Lot 5
  • 5

Dante Gabriel Rossetti

80,000 - 120,000 GBP
245,000 GBP
bidding is closed


  • Dante Gabriel Rossetti
  • Study of Marie Stillman for A Vision of Fiammetta
  • coloured chalk on pale green paper


Christie's, Remaining works of the Painter and Poet Dante Gabriel Rossetti, Deceased, 12 May 1883, lot 50 as Study for the Head of Mrs Stillman c.1877, sold for £50 8s to 'Knowles';
Mrs V. Pritchard, by whom sold Sotheby's, Belgravia, 5 November 1974, lot 35 and purchased by the present owner


William Michael Rossetti, Dante Gabriel Rossetti as Designer and Writer, 1899, p.101;
Virginia Surtees, Dante Gabriel Rossetti 1828-1882 - The Paintings and Drawings - A Catalogue Raisonne, 2 volumes, 1971, vol I., p.149, cat.no.252B

Catalogue Note

Around 1881 Rossetti’s studio assistant Henry Treffry Dunn painted a fascinating watercolour of the studio at Tudor House on Cheyne Walk which shows two of Rossetti’s last paintings The Salutation of Beatrice and Proserpine. Displayed on the walls are what appear to be many of the coloured chalk drawings that Rossetti made for his later pictures, presumably the ones which he felt best represented his work and ones for which he felt such an attachment that he did not sell them. Amongst these can be seen a fine drawing for La Donna della Finestra and for Pandora above the fireplace and the head studies for the goddess and her attendants in Astarte Syriaca. Beneath these are three more head studies and the central picture appears to be the present drawing which certainly remained in Rossetti’s possession until his death.

Although a highly-finished work of art in its own right, this beautiful drawing was made as a study for Rossetti’s large oil painting A Vision of Fiammetta of 1878 (private collection) depicting a statuesque woman in a red gown standing among the boughs of an apple-tree. The first reference to the composition in Rossetti’s published correspondence was made on 21 September 1877 in a letter to his brother William; ‘I should also like to go on also when possible with the thing I began from Mrs Stillman.’ (Oswald Doughty (ed.), Letters of Dante Gabriel Rossetti, 4 volumes, 1965-7, vol IV., p.1501) In a letter to Jane Morris, Rossetti wrote that he had ‘accomplished the complete head and neck from Mrs Stillman for the Fiammetta subject.’ (British Museum Department of Manuscripts)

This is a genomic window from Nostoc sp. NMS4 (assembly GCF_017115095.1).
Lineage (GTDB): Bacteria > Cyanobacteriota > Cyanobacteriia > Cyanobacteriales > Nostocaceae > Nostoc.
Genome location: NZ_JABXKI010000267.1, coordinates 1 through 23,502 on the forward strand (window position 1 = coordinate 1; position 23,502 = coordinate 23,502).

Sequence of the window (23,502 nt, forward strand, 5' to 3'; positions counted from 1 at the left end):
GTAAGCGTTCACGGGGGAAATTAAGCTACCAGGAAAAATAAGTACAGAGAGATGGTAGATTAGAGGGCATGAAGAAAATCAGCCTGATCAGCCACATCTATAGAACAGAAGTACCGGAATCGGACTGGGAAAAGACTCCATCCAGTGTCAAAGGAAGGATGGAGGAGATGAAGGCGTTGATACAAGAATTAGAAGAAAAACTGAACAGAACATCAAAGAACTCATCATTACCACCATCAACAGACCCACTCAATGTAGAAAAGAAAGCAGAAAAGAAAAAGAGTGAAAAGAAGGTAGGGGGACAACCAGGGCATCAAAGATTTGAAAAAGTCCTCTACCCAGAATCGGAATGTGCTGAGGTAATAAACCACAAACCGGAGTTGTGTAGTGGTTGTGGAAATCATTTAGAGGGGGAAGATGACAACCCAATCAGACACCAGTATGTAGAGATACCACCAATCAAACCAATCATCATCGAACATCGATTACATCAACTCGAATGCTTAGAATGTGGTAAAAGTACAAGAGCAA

The model for A Vision of Fiammetta was Marie Spartali Stillman, arguably Rossetti’s most beautiful model in later years who by this time had become a close friend and protégé (for biographical details, see her self-portrait included in this sale). Although she posed as the subsidiary figures of attendants in several works by Rossetti, including Dante’s Dream at the Time of the Death of Beatrice (Walker Art Gallery) and The Bower Meadow (Manchester City Art Gallery) Rossetti found her beauty very challenging to capture and A Vision of Fiammetta is the only painting of her as a singular figure. However, it is a glorious celebration of her, goddess-like in her majesty and haloed by a golden nimbus in which the winged figure of love surrounds her head.

Marie painted her own depictions of Fiammetta in 1876 as The Light Sight of Fiammetta and again in 1878 Fiammetta Singing (sold in these rooms, 15 November 2011, lot 75) only a year after she had posed for Rossetti’s more iconic image. She chose a more literal translation of a subject of Boccaccio’s muse singing among her women-folk, whilst Rossetti painted a visionary scene of Fiammetta as a glorious dream-like apparition of love. Rossetti was never more technically brilliant than when he was using coloured chalks and the present picture is surely among his most accomplished with its soft and sculptural translation of the contours of her face with her high cheek-bones, Cupid’s-bow lips and beguiling golden eyes.

'Behold Fiammetta, shown in Vision here.
Gloom-girt 'mid Spring-flushed apple-growth she stands;
And as she sways the branches with her hands,
Along her arm the sundered bloom falls sheer,
In separate petals shed, each like a tear'
‘Fiammetta – For a Picture’ – from Ballads and Sonnets